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From: George Levy <glevy.domain.name.hidden>

Date: Mon, 14 Jun 2004 22:20:15 -0700

Hi Bruno

As a variation of my last post, I would like to use your teleportation

experiment rather than Q-suicide to illustrate the First and Third

Person concept, in a manner that parallels Einstein's scenario in which

two observers in different inertial frames of reference observe that the

length of an object is a relative quantity.

Let's consider a teleportation/duplication experiment in which 100

copies of a volunteer are sent.from Brussel to Washington and to Moscow.

Let's say that A copies are send to Washington and 100-A copies are sent

to Moscow where 0<A<100. In addition let us say that the value of A is a

random process generated by the multiple throw of a dice for example,

and is uniformly distributed between 0 and 100.

The expected value of A for a Third Person observer would be exactly 50

since A is uniformly distributed. However, the expected value of A for a

First Person who ends up in Washington is >50 and for a First Person who

ends up in Moscow is <50.

The actual expected value of A for the First Person going to Washington

is 67 and for the one going to Moscow is 33.

This can be calculated by assuming for example 100 such experiments with

A uniformly distributed such that A takes on a different value for each

experiment such as A = 1,2,3,4,5,...100. The value of A as seen by the

First Person in Washington is a weighted sum of the value of A

multiplied by the number of observers, and normalized by the total

number of observers in the 100 experiments:

(100x100 + 99x99 + 98x98....2x2 + 1x1) / ( (100x(100+1)/2)

= ((100)(100+1)(2x100+1)/6) / ( (100x(100+1)/2) = 67

Similarly for the one in Moscow.

We see here that the expected value of A is relative to the observers in

Washington or Moscow and the frame of reference is defined by the

contigency that A imposes on their destination Washington/Moscow.

George

PS. I just saw the title of Stephen's post, and I assume it implies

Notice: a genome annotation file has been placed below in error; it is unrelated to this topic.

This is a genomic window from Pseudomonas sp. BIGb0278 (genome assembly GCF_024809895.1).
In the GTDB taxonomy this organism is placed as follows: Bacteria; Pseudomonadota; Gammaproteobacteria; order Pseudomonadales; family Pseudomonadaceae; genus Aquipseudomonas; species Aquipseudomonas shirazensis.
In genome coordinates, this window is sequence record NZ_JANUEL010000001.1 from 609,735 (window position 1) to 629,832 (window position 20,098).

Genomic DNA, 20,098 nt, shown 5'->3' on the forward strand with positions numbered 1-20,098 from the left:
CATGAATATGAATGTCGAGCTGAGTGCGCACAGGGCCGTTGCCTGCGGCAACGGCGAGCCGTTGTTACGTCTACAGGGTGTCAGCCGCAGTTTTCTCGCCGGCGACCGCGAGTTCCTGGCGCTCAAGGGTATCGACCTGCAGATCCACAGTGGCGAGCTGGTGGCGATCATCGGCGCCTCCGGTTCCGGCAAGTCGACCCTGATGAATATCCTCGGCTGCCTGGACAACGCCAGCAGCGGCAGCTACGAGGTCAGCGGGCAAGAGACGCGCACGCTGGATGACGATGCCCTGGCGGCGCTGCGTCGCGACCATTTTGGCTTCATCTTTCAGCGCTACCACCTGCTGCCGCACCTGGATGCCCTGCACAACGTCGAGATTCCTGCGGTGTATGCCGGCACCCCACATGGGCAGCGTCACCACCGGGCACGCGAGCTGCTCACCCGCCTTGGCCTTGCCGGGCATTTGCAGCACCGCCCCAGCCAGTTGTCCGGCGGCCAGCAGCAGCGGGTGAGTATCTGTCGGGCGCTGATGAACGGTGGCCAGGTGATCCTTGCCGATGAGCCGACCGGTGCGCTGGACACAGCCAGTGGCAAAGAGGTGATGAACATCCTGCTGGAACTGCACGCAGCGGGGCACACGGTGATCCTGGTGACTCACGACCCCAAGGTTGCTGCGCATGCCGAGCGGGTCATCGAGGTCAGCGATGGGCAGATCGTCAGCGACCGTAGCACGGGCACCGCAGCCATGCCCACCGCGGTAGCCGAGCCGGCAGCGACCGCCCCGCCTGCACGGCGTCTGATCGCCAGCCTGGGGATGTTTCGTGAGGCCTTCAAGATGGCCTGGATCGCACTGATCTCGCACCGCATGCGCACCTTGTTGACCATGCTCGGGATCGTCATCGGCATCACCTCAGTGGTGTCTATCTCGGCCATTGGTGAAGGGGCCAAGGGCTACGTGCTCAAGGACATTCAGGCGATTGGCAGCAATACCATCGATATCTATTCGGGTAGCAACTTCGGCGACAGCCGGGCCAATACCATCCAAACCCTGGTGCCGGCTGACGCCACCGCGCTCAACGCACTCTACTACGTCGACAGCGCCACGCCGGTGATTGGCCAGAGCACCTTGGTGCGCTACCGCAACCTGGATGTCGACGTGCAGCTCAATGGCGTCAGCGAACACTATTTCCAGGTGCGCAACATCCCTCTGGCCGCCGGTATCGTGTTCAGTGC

trouble for duplication experiments in general... Anyways I am sending

this post. :-)

Received on Tue Jun 15 2004 - 04:52:47 PDT

Date: Mon, 14 Jun 2004 22:20:15 -0700

Hi Bruno

As a variation of my last post, I would like to use your teleportation

experiment rather than Q-suicide to illustrate the First and Third

Person concept, in a manner that parallels Einstein's scenario in which

two observers in different inertial frames of reference observe that the

length of an object is a relative quantity.

Let's consider a teleportation/duplication experiment in which 100

copies of a volunteer are sent.from Brussel to Washington and to Moscow.

Let's say that A copies are send to Washington and 100-A copies are sent

to Moscow where 0<A<100. In addition let us say that the value of A is a

random process generated by the multiple throw of a dice for example,

and is uniformly distributed between 0 and 100.

The expected value of A for a Third Person observer would be exactly 50

since A is uniformly distributed. However, the expected value of A for a

First Person who ends up in Washington is >50 and for a First Person who

ends up in Moscow is <50.

The actual expected value of A for the First Person going to Washington

is 67 and for the one going to Moscow is 33.

This can be calculated by assuming for example 100 such experiments with

A uniformly distributed such that A takes on a different value for each

experiment such as A = 1,2,3,4,5,...100. The value of A as seen by the

First Person in Washington is a weighted sum of the value of A

multiplied by the number of observers, and normalized by the total

number of observers in the 100 experiments:

(100x100 + 99x99 + 98x98....2x2 + 1x1) / ( (100x(100+1)/2)

= ((100)(100+1)(2x100+1)/6) / ( (100x(100+1)/2) = 67

Similarly for the one in Moscow.

We see here that the expected value of A is relative to the observers in

Washington or Moscow and the frame of reference is defined by the

contigency that A imposes on their destination Washington/Moscow.

George

PS. I just saw the title of Stephen's post, and I assume it implies

trouble for duplication experiments in general... Anyways I am sending

this post. :-)

Received on Tue Jun 15 2004 - 04:52:47 PDT

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